SUN. JUNE 28: Day 20
I paid for a day trip to Cinque Terre today, but I woke up feeling like completely and total crap. I decided to take a chill day and went back to sleep. I woke up around 1:30 pm.
I walked passed Gimi (remember him?) on my way to la farmacia (the pharmacy) so I stopped to say hello and tell him about my trip to Lucca. We talked over coffee and tiramisu at a nearby caffé which he kindly paid for.
He could tell I was sick immediately from my voice, and walked me to the pharmacy. I picked up medicine, which Gimi insisted on paying for. I was shocked.
“Gimi! It’s my medicine. Please let me pay for it.”
He handed the pharmacist a bill. “Laurie, I’m the guy. You’re sick. Let me pay.” There was no amount of arguing that would change his mind.
Fast forward the entire day of being sick and doing nothing exciting…..
I met with Gimi and we went for dinner at Trattoria Antellesi. This is when I met my first Italian man named Antonio, who goes by Tony. His personality is larger than life and his food is eccellente!
We started with red wine and water. For our first course, I ordered a vegetarian pasta and for Gimi, pici (a thick, hand-rolled pasta, like a fat spaghetti) with a Chianti wine sauce.
For our second course, we shared tagliata di manzo con rucola e parmigiano (sliced beef with arugula and parmesan).
Yet again, Gimi insisted on paying. I do not know what I did to deserve such kindness from someone I have only know for two days. I am completely baffled. I’ve noticed the people here do not think of money as a necessity. In America, money controls many lives. In Italy, it seems to me that money is seen as just a physical object needed to live, but not obsessed about.
I’ll never forget how delizioso the food was or how unnecessarily kind Gimi is, but what really will stick with me forever are his words to me:
In regards to his art: “In life, you have to make rules for yourself. One of my rules is that I make art to sell and I make art for myself. I make my small watercolors to pay the bills, but my big art pieces I make for myself. The watercolors are easy.
One time I got desperate for money and tried to sell one of my personal pieces. Someone was interested in buying one and asked me how much I wanted for it. I did not know what to say. How can you sell a feeling? How can you put a price on passion? That is when I knew that I could not sell my personal work.”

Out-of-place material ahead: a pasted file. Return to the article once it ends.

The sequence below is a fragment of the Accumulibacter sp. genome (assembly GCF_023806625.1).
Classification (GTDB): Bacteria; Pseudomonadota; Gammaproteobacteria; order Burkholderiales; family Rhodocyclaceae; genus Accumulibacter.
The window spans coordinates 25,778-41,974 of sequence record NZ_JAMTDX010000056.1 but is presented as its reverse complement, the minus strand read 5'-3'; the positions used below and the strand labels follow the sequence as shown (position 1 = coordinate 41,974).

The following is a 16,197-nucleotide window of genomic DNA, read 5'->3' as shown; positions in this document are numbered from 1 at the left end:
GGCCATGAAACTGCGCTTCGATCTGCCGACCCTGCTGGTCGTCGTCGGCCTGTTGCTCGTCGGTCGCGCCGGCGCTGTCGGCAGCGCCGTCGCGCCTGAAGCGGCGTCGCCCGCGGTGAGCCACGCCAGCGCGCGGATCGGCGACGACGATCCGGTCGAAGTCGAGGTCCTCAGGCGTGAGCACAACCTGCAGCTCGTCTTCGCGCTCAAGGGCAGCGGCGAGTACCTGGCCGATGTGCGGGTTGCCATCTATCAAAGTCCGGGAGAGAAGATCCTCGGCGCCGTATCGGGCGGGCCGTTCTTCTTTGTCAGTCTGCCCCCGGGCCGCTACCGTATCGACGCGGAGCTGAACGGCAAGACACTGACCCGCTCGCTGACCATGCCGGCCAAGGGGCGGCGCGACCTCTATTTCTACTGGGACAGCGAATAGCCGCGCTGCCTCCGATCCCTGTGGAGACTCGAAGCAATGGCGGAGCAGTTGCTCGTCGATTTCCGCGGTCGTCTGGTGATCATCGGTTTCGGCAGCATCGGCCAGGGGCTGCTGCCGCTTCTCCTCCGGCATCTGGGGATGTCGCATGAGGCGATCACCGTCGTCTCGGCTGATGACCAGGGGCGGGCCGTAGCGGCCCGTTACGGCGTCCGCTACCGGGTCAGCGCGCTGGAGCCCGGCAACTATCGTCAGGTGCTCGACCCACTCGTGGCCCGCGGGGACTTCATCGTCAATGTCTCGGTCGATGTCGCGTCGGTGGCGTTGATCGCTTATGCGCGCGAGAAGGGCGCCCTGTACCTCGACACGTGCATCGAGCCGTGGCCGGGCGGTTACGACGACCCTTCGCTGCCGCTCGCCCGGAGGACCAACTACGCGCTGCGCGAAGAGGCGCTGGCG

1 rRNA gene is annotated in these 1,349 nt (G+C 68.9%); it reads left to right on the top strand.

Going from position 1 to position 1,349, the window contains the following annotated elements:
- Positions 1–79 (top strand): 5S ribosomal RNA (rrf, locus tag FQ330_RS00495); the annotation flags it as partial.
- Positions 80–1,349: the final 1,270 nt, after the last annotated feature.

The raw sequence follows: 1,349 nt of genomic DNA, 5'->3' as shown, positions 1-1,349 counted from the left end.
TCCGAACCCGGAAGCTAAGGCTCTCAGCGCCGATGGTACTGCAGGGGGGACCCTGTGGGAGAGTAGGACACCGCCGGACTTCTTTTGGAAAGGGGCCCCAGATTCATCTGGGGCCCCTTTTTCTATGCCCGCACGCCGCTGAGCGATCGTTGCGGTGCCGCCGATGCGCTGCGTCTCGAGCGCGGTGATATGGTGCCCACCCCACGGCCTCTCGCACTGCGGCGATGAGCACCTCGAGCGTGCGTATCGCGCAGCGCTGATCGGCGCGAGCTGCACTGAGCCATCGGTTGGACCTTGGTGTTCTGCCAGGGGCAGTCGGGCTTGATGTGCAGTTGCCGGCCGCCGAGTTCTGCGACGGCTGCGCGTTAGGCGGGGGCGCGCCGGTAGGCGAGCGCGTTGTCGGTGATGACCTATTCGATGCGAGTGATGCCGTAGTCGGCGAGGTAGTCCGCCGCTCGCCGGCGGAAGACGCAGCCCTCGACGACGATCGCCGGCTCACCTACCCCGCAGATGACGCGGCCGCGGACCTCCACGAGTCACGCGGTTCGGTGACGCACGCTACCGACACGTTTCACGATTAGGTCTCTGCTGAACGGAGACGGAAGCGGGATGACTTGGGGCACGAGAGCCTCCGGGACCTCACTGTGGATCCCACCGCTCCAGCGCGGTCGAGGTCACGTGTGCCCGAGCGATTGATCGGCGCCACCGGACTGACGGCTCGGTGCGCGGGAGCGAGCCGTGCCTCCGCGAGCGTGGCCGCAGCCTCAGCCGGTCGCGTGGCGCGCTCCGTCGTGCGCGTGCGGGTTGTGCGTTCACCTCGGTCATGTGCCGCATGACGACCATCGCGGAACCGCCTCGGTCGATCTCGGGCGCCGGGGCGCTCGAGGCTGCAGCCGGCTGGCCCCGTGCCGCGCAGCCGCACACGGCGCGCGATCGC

In regards to me: “As a street painter, I meet a lot of people every day, so my gut feeling is strong. When I meet someone, I have a good gut feeling or a bad gut feeling. When I look into your eyes, I feel like I have known you forever. You have a way of making people feel so comfortable around you.
I’m not good with words. I talk with my paintings. One day, I’ll make a painting about you. You are an open book, and you make people feel good just by meeting you.
You speak great Italian because you are una regazza curiosa. You are a curious girl and that is why I am sitting here eating dinner with you. I’ve met some people who have been here for 6 or 7 or 8 months and they don’t speak like you do, and you have only been here a few weeks. You are curious and you actually care about Italy and that is what makes you so amazing.”
Wow. Tutto quello che posso dire è WOW. All I can say is WOW.
To me, a writer, words are often more powerful than actions. There are words that have been spoken to me here that will stay with me permanently.
From Gimi, an Italian painter, who said,
“When I look into your eyes, I feel like I have known you forever.”
Or the bartender in Lucca who told me,
“You brought me sunshine today.”
Or my friend Giuseppe when he noted,
“You have the confidence of an Italian woman.”
Or Marco from Caffè Paszkowski who looked at me and shared,
“You are so beautiful. Not just on the outside. Your inside is so beautiful. I can’t stop saying it. You are so beautiful. You are so beautiful. Wow. You are so beautiful.”
Or the owner of the gelato shop near the Duomo who commented,
“You say you will miss Florence, but I think it is Florence that will miss you.”
Or my roommate Sarah who looked at me by the fountain in Santo Spirito and spilled,
“How are you so confident? I hope I can be as confident as you one day. You constantly amaze me.”
Or when she smiled at me over dinner and told me,
“I think you were born to be here. You were born for Italy.”
This is what happens when you open up to people. This is what happens when you show people your world and you let them show you theirs. This is what happens when you be yourself.
I am happy here. And not just some ephemeral, fleeting kind of happiness. I am so soul-shakingly, spine-tinglingly happy. From my head to my toes to my tummy. Definitely my tummy.
I’m even too happy to think about being sick!